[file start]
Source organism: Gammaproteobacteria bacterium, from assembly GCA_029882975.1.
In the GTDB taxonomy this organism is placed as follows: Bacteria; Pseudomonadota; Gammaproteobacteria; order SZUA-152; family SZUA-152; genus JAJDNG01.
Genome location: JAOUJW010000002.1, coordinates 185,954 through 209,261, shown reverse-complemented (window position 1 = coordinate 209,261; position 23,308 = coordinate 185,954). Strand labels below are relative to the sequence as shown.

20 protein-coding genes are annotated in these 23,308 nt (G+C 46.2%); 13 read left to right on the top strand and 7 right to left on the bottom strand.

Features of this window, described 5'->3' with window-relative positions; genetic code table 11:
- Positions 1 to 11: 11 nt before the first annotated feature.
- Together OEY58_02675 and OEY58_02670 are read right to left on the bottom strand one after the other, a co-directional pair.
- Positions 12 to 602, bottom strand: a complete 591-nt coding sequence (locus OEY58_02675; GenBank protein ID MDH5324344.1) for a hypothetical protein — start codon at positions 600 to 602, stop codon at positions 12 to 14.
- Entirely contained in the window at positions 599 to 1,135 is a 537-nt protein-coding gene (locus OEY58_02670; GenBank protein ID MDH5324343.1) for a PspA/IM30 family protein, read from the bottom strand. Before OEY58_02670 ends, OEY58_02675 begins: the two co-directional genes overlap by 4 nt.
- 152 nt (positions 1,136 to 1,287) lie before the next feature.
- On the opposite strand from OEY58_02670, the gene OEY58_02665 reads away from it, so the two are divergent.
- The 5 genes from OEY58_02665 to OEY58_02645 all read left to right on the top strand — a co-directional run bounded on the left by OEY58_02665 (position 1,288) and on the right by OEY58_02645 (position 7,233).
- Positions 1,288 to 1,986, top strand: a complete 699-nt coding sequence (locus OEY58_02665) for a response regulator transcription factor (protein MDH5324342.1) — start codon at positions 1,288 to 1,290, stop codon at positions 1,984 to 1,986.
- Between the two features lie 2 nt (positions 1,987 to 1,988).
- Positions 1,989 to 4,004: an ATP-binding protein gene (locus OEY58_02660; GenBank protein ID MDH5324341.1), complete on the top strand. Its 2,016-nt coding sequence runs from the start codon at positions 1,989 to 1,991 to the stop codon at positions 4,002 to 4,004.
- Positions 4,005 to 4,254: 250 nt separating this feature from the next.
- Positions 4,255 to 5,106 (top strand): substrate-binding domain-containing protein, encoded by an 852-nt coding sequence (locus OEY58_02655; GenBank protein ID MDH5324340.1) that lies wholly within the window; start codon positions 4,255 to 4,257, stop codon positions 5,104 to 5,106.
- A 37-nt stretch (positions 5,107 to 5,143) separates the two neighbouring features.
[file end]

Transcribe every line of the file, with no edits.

Source organism: Gammaproteobacteria bacterium, from assembly GCA_029882975.1.
In the GTDB taxonomy this organism is placed as follows: Bacteria; Pseudomonadota; Gammaproteobacteria; order SZUA-152; family SZUA-152; genus JAJDNG01.
Genome location: JAOUJW010000002.1, coordinates 185,954 through 209,261, shown reverse-complemented (window position 1 = coordinate 209,261; position 23,308 = coordinate 185,954). Strand labels below are relative to the sequence as shown.

20 protein-coding genes are annotated in these 23,308 nt (G+C 46.2%); 13 read left to right on the top strand and 7 right to left on the bottom strand.

Features of this window, described 5'->3' with window-relative positions; genetic code table 11:
- Positions 1 to 11: 11 nt before the first annotated feature.
- Together OEY58_02675 and OEY58_02670 are read right to left on the bottom strand one after the other, a co-directional pair.
- Positions 12 to 602, bottom strand: a complete 591-nt coding sequence (locus OEY58_02675; GenBank protein ID MDH5324344.1) for a hypothetical protein — start codon at positions 600 to 602, stop codon at positions 12 to 14.
- Entirely contained in the window at positions 599 to 1,135 is a 537-nt protein-coding gene (locus OEY58_02670; GenBank protein ID MDH5324343.1) for a PspA/IM30 family protein, read from the bottom strand. Before OEY58_02670 ends, OEY58_02675 begins: the two co-directional genes overlap by 4 nt.
- 152 nt (positions 1,136 to 1,287) lie before the next feature.
- On the opposite strand from OEY58_02670, the gene OEY58_02665 reads away from it, so the two are divergent.
- The 5 genes from OEY58_02665 to OEY58_02645 all read left to right on the top strand — a co-directional run bounded on the left by OEY58_02665 (position 1,288) and on the right by OEY58_02645 (position 7,233).
- Positions 1,288 to 1,986, top strand: a complete 699-nt coding sequence (locus OEY58_02665) for a response regulator transcription factor (protein MDH5324342.1) — start codon at positions 1,288 to 1,290, stop codon at positions 1,984 to 1,986.
- Between the two features lie 2 nt (positions 1,987 to 1,988).
- Positions 1,989 to 4,004: an ATP-binding protein gene (locus OEY58_02660; GenBank protein ID MDH5324341.1), complete on the top strand. Its 2,016-nt coding sequence runs from the start codon at positions 1,989 to 1,991 to the stop codon at positions 4,002 to 4,004.
- Positions 4,005 to 4,254: 250 nt separating this feature from the next.
- Positions 4,255 to 5,106 (top strand): substrate-binding domain-containing protein, encoded by an 852-nt coding sequence (locus OEY58_02655; GenBank protein ID MDH5324340.1) that lies wholly within the window; start codon positions 4,255 to 4,257, stop codon positions 5,104 to 5,106.
- A 37-nt stretch (positions 5,107 to 5,143) separates the two neighbouring features.